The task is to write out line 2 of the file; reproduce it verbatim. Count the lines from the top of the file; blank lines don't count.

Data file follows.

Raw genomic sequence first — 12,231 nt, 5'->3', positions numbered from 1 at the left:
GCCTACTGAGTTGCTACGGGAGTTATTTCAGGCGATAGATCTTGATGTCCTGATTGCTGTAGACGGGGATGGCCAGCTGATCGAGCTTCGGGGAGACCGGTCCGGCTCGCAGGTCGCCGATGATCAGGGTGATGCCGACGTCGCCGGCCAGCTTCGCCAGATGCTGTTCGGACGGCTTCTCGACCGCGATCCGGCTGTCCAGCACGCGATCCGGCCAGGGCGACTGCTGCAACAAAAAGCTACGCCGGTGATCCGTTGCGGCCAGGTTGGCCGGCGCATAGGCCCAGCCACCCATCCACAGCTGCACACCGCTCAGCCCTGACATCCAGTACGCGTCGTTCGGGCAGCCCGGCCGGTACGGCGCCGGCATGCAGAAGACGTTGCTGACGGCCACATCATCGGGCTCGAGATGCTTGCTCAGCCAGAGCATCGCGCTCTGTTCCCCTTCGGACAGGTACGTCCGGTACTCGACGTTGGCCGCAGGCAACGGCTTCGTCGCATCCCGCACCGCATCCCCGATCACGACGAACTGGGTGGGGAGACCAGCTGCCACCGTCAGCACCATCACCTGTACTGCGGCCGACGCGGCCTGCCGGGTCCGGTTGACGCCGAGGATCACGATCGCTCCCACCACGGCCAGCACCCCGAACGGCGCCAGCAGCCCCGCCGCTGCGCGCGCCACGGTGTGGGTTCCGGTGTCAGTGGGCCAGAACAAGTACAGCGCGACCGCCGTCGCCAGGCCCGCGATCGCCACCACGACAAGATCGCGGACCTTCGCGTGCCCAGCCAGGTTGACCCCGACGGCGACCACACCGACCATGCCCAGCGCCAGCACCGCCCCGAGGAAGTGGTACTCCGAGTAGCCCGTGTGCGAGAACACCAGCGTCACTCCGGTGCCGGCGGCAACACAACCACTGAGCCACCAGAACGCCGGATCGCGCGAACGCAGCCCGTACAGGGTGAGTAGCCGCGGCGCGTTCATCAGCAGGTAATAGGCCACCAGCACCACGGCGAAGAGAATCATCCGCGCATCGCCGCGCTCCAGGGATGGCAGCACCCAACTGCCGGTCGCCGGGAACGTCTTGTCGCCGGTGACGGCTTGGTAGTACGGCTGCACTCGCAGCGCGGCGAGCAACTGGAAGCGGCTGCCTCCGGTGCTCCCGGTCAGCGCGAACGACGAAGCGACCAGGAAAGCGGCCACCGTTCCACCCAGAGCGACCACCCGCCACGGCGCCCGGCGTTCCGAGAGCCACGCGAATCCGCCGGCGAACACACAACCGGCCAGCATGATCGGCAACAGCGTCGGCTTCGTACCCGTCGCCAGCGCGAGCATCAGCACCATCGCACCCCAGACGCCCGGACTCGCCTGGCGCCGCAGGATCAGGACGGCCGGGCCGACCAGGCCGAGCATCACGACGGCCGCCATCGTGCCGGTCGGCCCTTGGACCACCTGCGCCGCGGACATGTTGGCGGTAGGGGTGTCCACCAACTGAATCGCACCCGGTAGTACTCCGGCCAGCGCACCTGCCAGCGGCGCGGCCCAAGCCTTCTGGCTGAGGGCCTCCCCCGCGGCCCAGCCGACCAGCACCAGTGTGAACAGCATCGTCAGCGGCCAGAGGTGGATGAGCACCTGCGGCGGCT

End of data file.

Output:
GCCTACTGAGTTGCTACGGGAGTTATTTCAGGCGATAGATCTTGATGTCCTGATTGCTGTAGACGGGGATGGCCAGCTGATCGAGCTTCGGGGAGACCGGTCCGGCTCGCAGGTCGCCGATGATCAGGGTGATGCCGACGTCGCCGGCCAGCTTCGCCAGATGCTGTTCGGACGGCTTCTCGACCGCGATCCGGCTGTCCAGCACGCGATCCGGCCAGGGCGACTGCTGCAACAAAAAGCTACGCCGGTGATCCGTTGCGGCCAGGTTGGCCGGCGCATAGGCCCAGCCACCCATCCACAGCTGCACACCGCTCAGCCCTGACATCCAGTACGCGTCGTTCGGGCAGCCCGGCCGGTACGGCGCCGGCATGCAGAAGACGTTGCTGACGGCCACATCATCGGGCTCGAGATGCTTGCTCAGCCAGAGCATCGCGCTCTGTTCCCCTTCGGACAGGTACGTCCGGTACTCGACGTTGGCCGCAGGCAACGGCTTCGTCGCATCCCGCACCGCATCCCCGATCACGACGAACTGGGTGGGGAGACCAGCTGCCACCGTCAGCACCATCACCTGTACTGCGGCCGACGCGGCCTGCCGGGTCCGGTTGACGCCGAGGATCACGATCGCTCCCACCACGGCCAGCACCCCGAACGGCGCCAGCAGCCCCGCCGCTGCGCGCGCCACGGTGTGGGTTCCGGTGTCAGTGGGCCAGAACAAGTACAGCGCGACCGCCGTCGCCAGGCCCGCGATCGCCACCACGACAAGATCGCGGACCTTCGCGTGCCCAGCCAGGTTGACCCCGACGGCGACCACACCGACCATGCCCAGCGCCAGCACCGCCCCGAGGAAGTGGTACTCCGAGTAGCCCGTGTGCGAGAACACCAGCGTCACTCCGGTGCCGGCGGCAACACAACCACTGAGCCACCAGAACGCCGGATCGCGCGAACGCAGCCCGTACAGGGTGAGTAGCCGCGGCGCGTTCATCAGCAGGTAATAGGCCACCAGCACCACGGCGAAGAGAATCATCCGCGCATCGCCGCGCTCCAGGGATGGCAGCACCCAACTGCCGGTCGCCGGGAACGTCTTGTCGCCGGTGACGGCTTGGTAGTACGGCTGCACTCGCAGCGCGGCGAGCAACTGGAAGCGGCTGCCTCCGGTGCTCCCGGTCAGCGCGAACGACGAAGCGACCAGGAAAGCGGCCACCGTTCCACCCAGAGCGACCACCCGCCACGGCGCCCGGCGTTCCGAGAGCCACGCGAATCCGCCGGCGAACACACAACCGGCCAGCATGATCGGCAACAGCGTCGGCTTCGTACCCGTCGCCAGCGCGAGCATCAGCACCATCGCACCCCAGACGCCCGGACTCGCCTGGCGCCGCAGGATCAGGACGGCCGGGCCGACCAGGCCGAGCATCACGACGGCCGCCATCGTGCCGGTCGGCCCTTGGACCACCTGCGCCGCGGACATGTTGGCGGTAGGGGTGTCCACCAACTGAATCGCACCCGGTAGTACTCCGGCCAGCGCACCTGCCAGCGGCGCGGCCCAAGCCTTCTGGCTGAGGGCCTCCCCCGCGGCCCAGCCGACCAGCACCAGTGTGAACAGCATCGTCAGCGGCCAGAGGTGGATGAGCACCTGCGGCGGCT